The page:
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With two minutes left in the Atlantic Coast Conference title game, North Carolina’s Jamie Ortega charged down the field in transition. Ortega, who scored on the Orange’s defense two minutes earlier, made her way to the top of the 8-meter.
As Ortega traveled deeper into Syracuse’s defense, SU goalie Asa Goldstock followed her every movement. Goldstock shifted her body and positioned her stick in line with Ortega, anticipating a strike.
Ortega rocketed the ball at Goldstock, and it came lower than she expected. But Goldstock deflected Ortega’s attempt away for her 11th save of the afternoon.
“Our defense played an amazing game, they were tremendous today,” head coach Gary Gait said. “Asa Goldstock in goal kept us in it, kept giving us chances to try and crawl back.”
But Goldstock and No. 2 seed Syracuse’s defensive success wasn’t enough, as it lost 9-4 to No. 1 seed North Carolina on Sunday. The Orange (14-3, 8-2 ACC) held the Tar Heels (18-0, 9-0) to a season-low in goals, and Goldstock finished with a 55% save percentage. Syracuse recorded four caused turnovers, and it was 18-of-20 on clears.
When Syracuse and North Carolina faced each other in the regular season, the Orange allowed 17 goals, their most during the regular season. The Orange had tried to play a high-pressure zone defense, with defenders trying to faceguard the Tar Heels attacks as soon as they stepped into the offensive zone. The team got rid of this strategy in Sunday’s game, which is what led to SU’s defensive success, Gait said.
“The last time we were pressing them out. Whenever they got the ball, they would spread us out,” Gait said. “Today, we packed it in.”
Instead, Syracuse elected to stick to its regular zone defense, only pressuring North Carolina when it was inside the 8-meter. This method succeeded early on against the Tar Heels star-studded attack, which features Katie Hoeg and Ortega.
Hoeg and Ortega are North Carolina’s all-time leaders in points and goals, respectively, and they both are in the top three for points per game in the ACC this season. Throughout the game, Goldstock caused trouble for the duo, with four of her 11 saves coming against them.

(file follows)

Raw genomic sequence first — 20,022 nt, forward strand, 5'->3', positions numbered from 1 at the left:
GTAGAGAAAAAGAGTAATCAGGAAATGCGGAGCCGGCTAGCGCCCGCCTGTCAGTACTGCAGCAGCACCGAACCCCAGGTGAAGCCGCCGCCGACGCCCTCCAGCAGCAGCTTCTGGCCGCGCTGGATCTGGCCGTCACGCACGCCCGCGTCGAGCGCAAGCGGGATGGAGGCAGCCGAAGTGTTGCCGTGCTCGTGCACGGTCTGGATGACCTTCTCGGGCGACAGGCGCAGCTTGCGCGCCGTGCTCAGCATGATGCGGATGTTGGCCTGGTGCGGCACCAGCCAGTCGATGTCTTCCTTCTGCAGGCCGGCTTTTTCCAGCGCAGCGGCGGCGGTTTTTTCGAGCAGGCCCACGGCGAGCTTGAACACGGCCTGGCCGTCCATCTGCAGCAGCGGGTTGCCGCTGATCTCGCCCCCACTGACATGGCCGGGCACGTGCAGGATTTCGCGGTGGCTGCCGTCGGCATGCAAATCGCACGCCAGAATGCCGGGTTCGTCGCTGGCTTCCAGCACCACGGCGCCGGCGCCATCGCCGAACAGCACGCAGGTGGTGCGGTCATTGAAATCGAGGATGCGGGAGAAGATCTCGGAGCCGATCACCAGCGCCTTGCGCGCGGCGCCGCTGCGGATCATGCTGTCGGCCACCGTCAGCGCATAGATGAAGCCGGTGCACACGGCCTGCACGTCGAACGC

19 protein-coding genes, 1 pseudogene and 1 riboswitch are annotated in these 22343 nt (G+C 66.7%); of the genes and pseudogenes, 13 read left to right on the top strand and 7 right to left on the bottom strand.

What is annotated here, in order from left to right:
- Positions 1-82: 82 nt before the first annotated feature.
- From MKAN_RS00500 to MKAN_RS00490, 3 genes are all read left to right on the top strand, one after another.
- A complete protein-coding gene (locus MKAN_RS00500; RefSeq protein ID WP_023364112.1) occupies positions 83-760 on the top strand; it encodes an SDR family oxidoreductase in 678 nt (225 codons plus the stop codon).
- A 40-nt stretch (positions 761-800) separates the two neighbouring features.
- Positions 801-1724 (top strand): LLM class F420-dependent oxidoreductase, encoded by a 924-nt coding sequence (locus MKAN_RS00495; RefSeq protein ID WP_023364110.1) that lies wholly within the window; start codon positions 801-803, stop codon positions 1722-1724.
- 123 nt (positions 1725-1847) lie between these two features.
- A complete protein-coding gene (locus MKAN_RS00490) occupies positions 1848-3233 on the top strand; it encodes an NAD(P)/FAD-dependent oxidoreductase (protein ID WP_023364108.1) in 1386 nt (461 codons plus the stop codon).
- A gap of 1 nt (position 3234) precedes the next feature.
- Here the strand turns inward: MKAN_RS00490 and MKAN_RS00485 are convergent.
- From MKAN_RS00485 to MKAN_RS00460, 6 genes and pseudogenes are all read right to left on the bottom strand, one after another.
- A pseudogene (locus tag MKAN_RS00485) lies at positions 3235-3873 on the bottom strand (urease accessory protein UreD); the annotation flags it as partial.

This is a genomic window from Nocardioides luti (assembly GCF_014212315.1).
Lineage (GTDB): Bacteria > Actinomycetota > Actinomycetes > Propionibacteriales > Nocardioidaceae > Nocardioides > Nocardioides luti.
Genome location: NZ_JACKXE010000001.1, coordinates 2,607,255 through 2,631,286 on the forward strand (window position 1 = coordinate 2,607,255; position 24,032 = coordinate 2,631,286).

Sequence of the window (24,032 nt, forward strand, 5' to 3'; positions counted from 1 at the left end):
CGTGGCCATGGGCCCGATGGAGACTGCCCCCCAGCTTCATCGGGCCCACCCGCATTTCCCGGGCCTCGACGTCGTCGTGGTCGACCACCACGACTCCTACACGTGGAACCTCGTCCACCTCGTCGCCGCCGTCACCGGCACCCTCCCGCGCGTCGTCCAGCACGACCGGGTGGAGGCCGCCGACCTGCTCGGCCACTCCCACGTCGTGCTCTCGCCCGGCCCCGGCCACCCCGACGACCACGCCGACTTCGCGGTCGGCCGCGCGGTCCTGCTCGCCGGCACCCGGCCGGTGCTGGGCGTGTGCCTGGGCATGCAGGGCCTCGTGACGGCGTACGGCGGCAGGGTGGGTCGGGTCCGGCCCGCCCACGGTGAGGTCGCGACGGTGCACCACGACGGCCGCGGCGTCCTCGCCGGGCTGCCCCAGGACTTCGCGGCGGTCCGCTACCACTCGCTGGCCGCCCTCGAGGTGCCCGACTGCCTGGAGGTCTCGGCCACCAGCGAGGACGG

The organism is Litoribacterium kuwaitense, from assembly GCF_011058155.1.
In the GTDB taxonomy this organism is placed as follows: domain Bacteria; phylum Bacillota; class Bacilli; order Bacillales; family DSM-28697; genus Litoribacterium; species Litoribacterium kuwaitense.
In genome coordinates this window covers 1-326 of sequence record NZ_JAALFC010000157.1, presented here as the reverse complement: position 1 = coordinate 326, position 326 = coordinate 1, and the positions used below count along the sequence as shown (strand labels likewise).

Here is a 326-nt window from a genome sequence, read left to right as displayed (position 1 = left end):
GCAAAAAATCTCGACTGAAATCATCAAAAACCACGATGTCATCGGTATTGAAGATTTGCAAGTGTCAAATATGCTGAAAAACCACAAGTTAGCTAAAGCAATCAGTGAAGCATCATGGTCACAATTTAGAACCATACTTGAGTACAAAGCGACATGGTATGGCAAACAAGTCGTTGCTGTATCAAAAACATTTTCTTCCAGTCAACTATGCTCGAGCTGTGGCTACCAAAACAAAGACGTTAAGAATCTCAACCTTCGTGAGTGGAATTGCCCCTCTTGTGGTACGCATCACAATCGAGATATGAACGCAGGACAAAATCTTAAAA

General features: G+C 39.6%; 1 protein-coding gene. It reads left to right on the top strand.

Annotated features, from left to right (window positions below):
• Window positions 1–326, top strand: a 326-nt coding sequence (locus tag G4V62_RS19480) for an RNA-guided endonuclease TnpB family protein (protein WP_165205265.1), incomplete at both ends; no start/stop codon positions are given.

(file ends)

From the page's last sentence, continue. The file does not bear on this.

North Carolina’s offensive set-up operates behind the net, passing around until a cutter is open inside the 8-meter. Midway through the first half, the Tar Heels were able to run this to perfection as Ortega came slashing toward the goal. Hoeg found Ortega at the crease, and she bulleted a shot at Goldstock.
But Goldstock saw Ortega cutting and was already focused on her by the time Ortega striked. Goldstock kept her stick high and punched Ortega’s attempt out of bounds for her fourth save of the afternoon.
Goldstock’s only struggle was with guarding free-position shots, which made up for a third of North Carolina’s scores. On every free-position opportunity, Goldstock anticipated low shots, the exact opposite of what the Tar Heels did. For each score, UNC hit the top corners of the net.
Goldstock wasn’t the only one on SU’s defense who had a successful game. Kerry Defliese, who finished with three caused turnovers, repeatedly made key plays for the Orange inside the 8-meter.
In Syracuse’s zone defense, Defliese fits the role of the backer, moving to wherever the ball is on the field. Against North Carolina, Defliese would spend the majority of UNC’s possession stationed at the edge of the net, containing whoever was behind it.
Throughout the first 10 minutes of the second half, Defliese and the SU defense didn’t allow North Carolina any scores. But off the transition, the Tar Heels set up their offense with a full head of steam.
Hoeg positioned herself behind the net before noticing an open UNC player inside the 8-meter. But Defliese saw the opening as well, and she threw herself into the passing lane. Hoeg tried to pass, and with her stick raised above her head, Defliese deflected the ball to the ground.
Goldstock picked up Defliese’s deflection, and the Orange moved in transition. Emma Ward delivered a pass out to Emma Tyrrell, who twisted her stick and shoveled an attempt without looking at the goal.
Tyrrell’s strike found the back of the net, but that was one of the only times Syracuse was able to turn defense into offense. The Orange finished with 16 turnovers in the game.
“(If) we have a couple players step up on the offensive end, we’re in that game,” Gait said.
The post Syracuse holds North Carolina to season-low 9 goals in ACC title loss appeared first on The Daily Orange.